Organizations that wish to achieve operational excellence through continuous improvement execute many discrete projects to achieve this aim. The key to success is a structured approach to improvement and project management that helps every person in the organization contribute to positive change.
Three factors have a substantial impact on the outcome of ongoing improvement projects. The first is choosing the most suitable project management methodology. Next is leadership behaviors that support improvement. The final critical factor is digital support for project management.
Project Management Methodologies
In the modern business landscape with high expectations and short timelines, the function of project management is more critical than ever. For this reason, the Project Management Institute (PMI) projects that there will be almost 22 million new project management jobs globally by 2027.
Of course, project management is more than just overseeing a planned initiative to its conclusion. It is about having the skills and structure to take a collection of ideas or goals and understand what it will take to deliver the objective. People who oversee projects generally use one or more project management methodologies. The PMI defines a methodology as "a system of practices, techniques, procedures, and rules used by those who work in a discipline." They include the tools, techniques, principles, processes, and practices used to efficiently guide a team through the project.
There are several popular project management approaches. Which is right for your team will depend on the nature of your organization, the maturity of your project management practice, and the complexity of the specific project. Many organizations use more than one methodology to address different needs.
Lean - PDSA
The Lean business management philosophy is built around respect for people and customer value. The primary goal of lean is to deliver the maximum value to the customer with the least amount of waste. Lean improvement projects seek to identify tasks, resources, time, and motion that is unnecessary and can be eliminated. Lean organizations manage projects with the PDSA improvement cycle.
Plan: Identify the problem and form a hypothesis about a possible solution. Define key metrics for measuring success.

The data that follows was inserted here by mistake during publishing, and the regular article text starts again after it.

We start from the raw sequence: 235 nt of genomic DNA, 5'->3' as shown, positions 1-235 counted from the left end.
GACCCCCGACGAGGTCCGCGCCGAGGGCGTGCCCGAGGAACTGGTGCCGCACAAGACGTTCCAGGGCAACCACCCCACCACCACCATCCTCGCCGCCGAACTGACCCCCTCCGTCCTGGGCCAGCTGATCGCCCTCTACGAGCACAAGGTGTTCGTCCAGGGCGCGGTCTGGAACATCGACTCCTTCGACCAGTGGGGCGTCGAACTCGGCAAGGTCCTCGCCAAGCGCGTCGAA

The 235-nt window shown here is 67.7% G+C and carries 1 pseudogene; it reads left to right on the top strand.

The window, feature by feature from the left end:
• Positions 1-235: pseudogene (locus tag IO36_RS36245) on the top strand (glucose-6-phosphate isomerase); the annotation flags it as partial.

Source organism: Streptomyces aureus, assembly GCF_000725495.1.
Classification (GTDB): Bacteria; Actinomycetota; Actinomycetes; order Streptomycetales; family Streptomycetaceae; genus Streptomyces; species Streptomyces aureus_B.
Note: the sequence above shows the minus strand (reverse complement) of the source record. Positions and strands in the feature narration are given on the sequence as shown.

Do: Implement the solution in a controlled experiment.
Study: Compare the baseline and new results against the predefined metrics to determine if the experiment succeeded.
Adjust: If the results of the change are an improvement, adjust the standard work to reflect the new process. Otherwise, begin the cycle again.
Six Sigma - DMAIC
Six Sigma is a scientific approach to continuous improvement that aims to eliminate process variation. It relies heavily on control charts to monitor the health of processes and provide early warning of potential quality issues. The primary project management methodology used in Six Sigma organizations is DMAIC.
Define: Identity the problem, its impact, and the desired improved state.
Measure: Document the metrics the team will use to determine if the project has succeeded. Collect baseline measurements against these metrics.
Analyze: Assess the likely root causes of the problem to be addressed. Form ideas about which solutions should be prioritized.
Improve: Craft and implement an improvement plan.
Control: Document the improvement and set a cadence for regular review to ensure the improvement is maintained over time.
Project Management Body of Knowledge (PMBOK)
The Project Management Body of Knowledge (PMBOK) is the standard by which the Project Management Institute offers project management professional certification. Its goal is to help organizations standardize project management across all departments. It also allows project managers who move from one company to another to use the same principles and practices.
It breaks project management practices into five categories:
Initiation: During this phase, the project is defined, an owner is assigned, and the metrics for success are documented.
Planning: This phase includes the scope, risks, milestones, and budget for the project.
Executing: The proposed changes are implemented, and the project leader orchestrates all activities.
Monitoring and Controlling: Next, the results are analyzed, and steps are taken to maintain the new process.
Closing: The final phase involves getting customer acceptance, reviewing lessons learned, and celebrating success.